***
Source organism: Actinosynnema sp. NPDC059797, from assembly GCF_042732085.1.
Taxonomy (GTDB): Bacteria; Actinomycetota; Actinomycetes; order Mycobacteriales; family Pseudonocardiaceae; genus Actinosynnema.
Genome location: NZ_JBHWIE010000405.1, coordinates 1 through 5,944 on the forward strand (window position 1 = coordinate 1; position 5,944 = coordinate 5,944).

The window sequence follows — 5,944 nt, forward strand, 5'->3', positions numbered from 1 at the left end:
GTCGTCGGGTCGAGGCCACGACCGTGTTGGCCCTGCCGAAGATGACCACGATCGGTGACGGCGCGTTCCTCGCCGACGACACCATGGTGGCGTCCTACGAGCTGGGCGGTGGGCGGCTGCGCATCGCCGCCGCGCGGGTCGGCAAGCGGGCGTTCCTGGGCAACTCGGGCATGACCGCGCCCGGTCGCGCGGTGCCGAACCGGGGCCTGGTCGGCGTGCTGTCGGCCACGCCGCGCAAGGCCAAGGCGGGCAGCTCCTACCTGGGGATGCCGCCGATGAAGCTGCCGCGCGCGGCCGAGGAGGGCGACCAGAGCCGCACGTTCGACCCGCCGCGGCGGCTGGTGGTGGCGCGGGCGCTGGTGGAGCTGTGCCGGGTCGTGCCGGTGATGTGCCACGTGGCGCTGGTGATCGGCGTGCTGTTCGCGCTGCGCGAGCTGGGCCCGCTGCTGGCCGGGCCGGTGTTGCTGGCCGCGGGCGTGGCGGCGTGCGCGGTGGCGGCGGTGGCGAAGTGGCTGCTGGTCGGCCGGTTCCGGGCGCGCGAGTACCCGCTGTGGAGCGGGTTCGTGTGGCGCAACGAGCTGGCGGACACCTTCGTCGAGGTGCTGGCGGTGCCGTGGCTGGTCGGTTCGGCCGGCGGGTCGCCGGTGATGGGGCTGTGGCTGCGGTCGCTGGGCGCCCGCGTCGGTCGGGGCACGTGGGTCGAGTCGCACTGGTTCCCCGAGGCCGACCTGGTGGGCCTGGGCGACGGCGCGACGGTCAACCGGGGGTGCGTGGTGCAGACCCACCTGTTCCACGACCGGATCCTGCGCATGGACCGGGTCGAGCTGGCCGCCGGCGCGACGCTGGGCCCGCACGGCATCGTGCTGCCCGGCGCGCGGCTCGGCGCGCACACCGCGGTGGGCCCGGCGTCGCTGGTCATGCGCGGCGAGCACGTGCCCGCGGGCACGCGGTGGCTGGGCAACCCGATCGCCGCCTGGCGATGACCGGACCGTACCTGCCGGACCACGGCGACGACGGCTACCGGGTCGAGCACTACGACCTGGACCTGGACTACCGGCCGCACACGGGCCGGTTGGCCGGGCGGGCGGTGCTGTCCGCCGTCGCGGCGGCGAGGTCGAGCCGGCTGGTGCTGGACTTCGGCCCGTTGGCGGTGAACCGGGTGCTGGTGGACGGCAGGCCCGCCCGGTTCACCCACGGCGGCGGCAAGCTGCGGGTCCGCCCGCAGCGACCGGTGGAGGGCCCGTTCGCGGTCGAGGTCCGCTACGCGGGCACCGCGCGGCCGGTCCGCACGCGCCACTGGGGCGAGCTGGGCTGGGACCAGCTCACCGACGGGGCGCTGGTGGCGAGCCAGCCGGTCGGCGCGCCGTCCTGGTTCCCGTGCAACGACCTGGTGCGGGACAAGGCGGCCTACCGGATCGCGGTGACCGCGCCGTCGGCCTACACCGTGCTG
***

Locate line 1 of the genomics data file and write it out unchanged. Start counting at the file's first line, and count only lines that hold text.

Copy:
Source organism: Actinosynnema sp. NPDC059797, from assembly GCF_042732085.1.